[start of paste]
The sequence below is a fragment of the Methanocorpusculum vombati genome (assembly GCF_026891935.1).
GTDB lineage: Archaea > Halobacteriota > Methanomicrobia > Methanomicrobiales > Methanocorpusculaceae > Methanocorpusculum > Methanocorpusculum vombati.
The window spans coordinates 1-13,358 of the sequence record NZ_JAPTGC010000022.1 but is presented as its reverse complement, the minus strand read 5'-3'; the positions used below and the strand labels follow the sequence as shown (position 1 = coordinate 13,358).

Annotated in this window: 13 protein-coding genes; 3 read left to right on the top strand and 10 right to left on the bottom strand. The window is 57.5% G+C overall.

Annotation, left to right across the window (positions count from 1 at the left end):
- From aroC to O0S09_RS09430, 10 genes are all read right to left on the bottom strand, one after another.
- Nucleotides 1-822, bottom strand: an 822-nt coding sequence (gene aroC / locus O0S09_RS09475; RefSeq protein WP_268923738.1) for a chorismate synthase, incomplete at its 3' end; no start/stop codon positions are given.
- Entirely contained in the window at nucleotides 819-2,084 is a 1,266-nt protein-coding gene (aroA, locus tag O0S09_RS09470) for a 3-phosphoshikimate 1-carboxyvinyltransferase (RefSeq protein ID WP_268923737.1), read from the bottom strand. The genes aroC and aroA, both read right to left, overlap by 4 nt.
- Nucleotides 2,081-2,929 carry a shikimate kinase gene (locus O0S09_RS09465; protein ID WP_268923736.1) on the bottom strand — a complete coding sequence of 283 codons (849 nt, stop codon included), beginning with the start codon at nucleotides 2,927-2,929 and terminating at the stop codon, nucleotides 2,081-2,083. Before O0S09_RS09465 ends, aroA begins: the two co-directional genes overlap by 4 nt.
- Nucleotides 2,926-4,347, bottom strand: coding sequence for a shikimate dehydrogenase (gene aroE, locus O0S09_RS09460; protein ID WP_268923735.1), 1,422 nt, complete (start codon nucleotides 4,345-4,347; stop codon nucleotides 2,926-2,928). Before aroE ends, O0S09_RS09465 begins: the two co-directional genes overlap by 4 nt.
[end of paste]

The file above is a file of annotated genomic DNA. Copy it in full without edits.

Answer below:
The sequence below is a fragment of the Methanocorpusculum vombati genome (assembly GCF_026891935.1).
GTDB lineage: Archaea > Halobacteriota > Methanomicrobia > Methanomicrobiales > Methanocorpusculaceae > Methanocorpusculum > Methanocorpusculum vombati.
The window spans coordinates 1-13,358 of the sequence record NZ_JAPTGC010000022.1 but is presented as its reverse complement, the minus strand read 5'-3'; the positions used below and the strand labels follow the sequence as shown (position 1 = coordinate 13,358).

Annotated in this window: 13 protein-coding genes; 3 read left to right on the top strand and 10 right to left on the bottom strand. The window is 57.5% G+C overall.

Annotation, left to right across the window (positions count from 1 at the left end):
- From aroC to O0S09_RS09430, 10 genes are all read right to left on the bottom strand, one after another.
- Nucleotides 1-822, bottom strand: an 822-nt coding sequence (gene aroC / locus O0S09_RS09475; RefSeq protein WP_268923738.1) for a chorismate synthase, incomplete at its 3' end; no start/stop codon positions are given.
- Entirely contained in the window at nucleotides 819-2,084 is a 1,266-nt protein-coding gene (aroA, locus tag O0S09_RS09470) for a 3-phosphoshikimate 1-carboxyvinyltransferase (RefSeq protein ID WP_268923737.1), read from the bottom strand. The genes aroC and aroA, both read right to left, overlap by 4 nt.
- Nucleotides 2,081-2,929 carry a shikimate kinase gene (locus O0S09_RS09465; protein ID WP_268923736.1) on the bottom strand — a complete coding sequence of 283 codons (849 nt, stop codon included), beginning with the start codon at nucleotides 2,927-2,929 and terminating at the stop codon, nucleotides 2,081-2,083. Before O0S09_RS09465 ends, aroA begins: the two co-directional genes overlap by 4 nt.
- Nucleotides 2,926-4,347, bottom strand: coding sequence for a shikimate dehydrogenase (gene aroE, locus O0S09_RS09460; protein ID WP_268923735.1), 1,422 nt, complete (start codon nucleotides 4,345-4,347; stop codon nucleotides 2,926-2,928). Before aroE ends, O0S09_RS09465 begins: the two co-directional genes overlap by 4 nt.